To call, with Gooch, "Denifle's eight hundred pages hurled at the memory of the Reformer among the most repulsive books in historical literature," is not a bit too strong. That the author's feelings were so immensely enlisted would not matter if the man only had a spark of the candor and real desire to be fair that distinguishes the work of scholars like Pastor and Acton. But Denifle's mind was so warped by hatred that, while preternaturally sharp-sighted in detecting the slightest faults of Luther or the most trivial errors of modern Protestant scholars, he was, to the larger aspects of his subject, portentously blind. Luther and Lutherdom is a learned and elaborate libel.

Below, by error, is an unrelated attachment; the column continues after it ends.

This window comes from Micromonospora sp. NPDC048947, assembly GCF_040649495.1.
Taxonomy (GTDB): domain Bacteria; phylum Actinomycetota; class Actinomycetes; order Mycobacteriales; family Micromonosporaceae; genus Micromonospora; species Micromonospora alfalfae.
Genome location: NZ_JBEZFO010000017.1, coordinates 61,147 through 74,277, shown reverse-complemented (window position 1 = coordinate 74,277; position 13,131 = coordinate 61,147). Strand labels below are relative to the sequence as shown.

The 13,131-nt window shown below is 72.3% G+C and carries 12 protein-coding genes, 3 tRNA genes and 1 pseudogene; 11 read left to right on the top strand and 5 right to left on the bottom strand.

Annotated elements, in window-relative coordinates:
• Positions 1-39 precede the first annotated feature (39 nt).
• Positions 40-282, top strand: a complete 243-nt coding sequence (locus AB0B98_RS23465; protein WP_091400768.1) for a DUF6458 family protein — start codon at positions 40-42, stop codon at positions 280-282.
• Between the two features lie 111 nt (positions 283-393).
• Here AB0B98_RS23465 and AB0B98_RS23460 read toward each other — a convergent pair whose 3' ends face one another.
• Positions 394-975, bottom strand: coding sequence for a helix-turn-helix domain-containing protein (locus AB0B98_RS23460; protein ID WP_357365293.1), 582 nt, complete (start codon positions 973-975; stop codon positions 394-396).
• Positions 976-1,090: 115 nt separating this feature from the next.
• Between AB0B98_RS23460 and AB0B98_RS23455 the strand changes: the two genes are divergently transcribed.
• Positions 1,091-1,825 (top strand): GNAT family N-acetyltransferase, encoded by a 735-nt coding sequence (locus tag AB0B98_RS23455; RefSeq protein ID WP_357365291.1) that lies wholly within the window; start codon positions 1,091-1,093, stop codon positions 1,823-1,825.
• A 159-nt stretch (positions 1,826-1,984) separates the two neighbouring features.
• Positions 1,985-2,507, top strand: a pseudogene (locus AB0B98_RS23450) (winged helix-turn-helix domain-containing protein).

Let us take a single example of its famous " method." The Dominican asserts that Luther set aside all prohibitions of consanguineous marriages, even that of parent and child and of brother and sister (p. 324). Any other scholar, in making so startling a charge, would examine the evidence carefully. In proportion to the vast improbability that the Reformer should here have gone counter not only to all Christian sentiment but to that of the whole world, savage as well as civilized, the historian should have demanded copious proof and have sifted it judicially. One would expect that in a point like this a great stir would have been made and much would be forthcoming. But Denifle bases his assertion on a single word. When Spalatin drew up a table of forbidden degrees for the use of the Saxon Visitors, he wrote: "Bruder und Schwester mugen sich nicht verehelichen; so mag einer auch seines Bruders oder Sch wester Tochter oder Enkel nicht nehmen." In revising the list Luther wrote opposite this section "Todt," which Denifle interprets to mean that he repealed the whole law (Enders: Luthers Briefweciisel, vi, 186). The intrinsic improbability of this interpretation is so enormous, unsupported as it is by a single other passage in all the Reformer's voluminous works, that, even if the document in question stood alone, the careful searcher for truth would be forced to conclude that, whatever "todt" meant, it could not mean this. But the document does not stand alone. With it Luther sent a letter (De Wette: Luthers Briefe, iii, 260), in which the real meaning of the word is clearly shown to be merely "strike out," and the reason is distinctly given, namely that it is better on such points to allow the Visitors to give oral instruction when necessary. In the same letter and paragraph Luther discusses the marriage of uncle and niece, which on Biblical precedent he allows, but he says not one word on the marriage of kinsmen in the first and second degrees, proof positive that he never even so much as contemplated the possibility of it.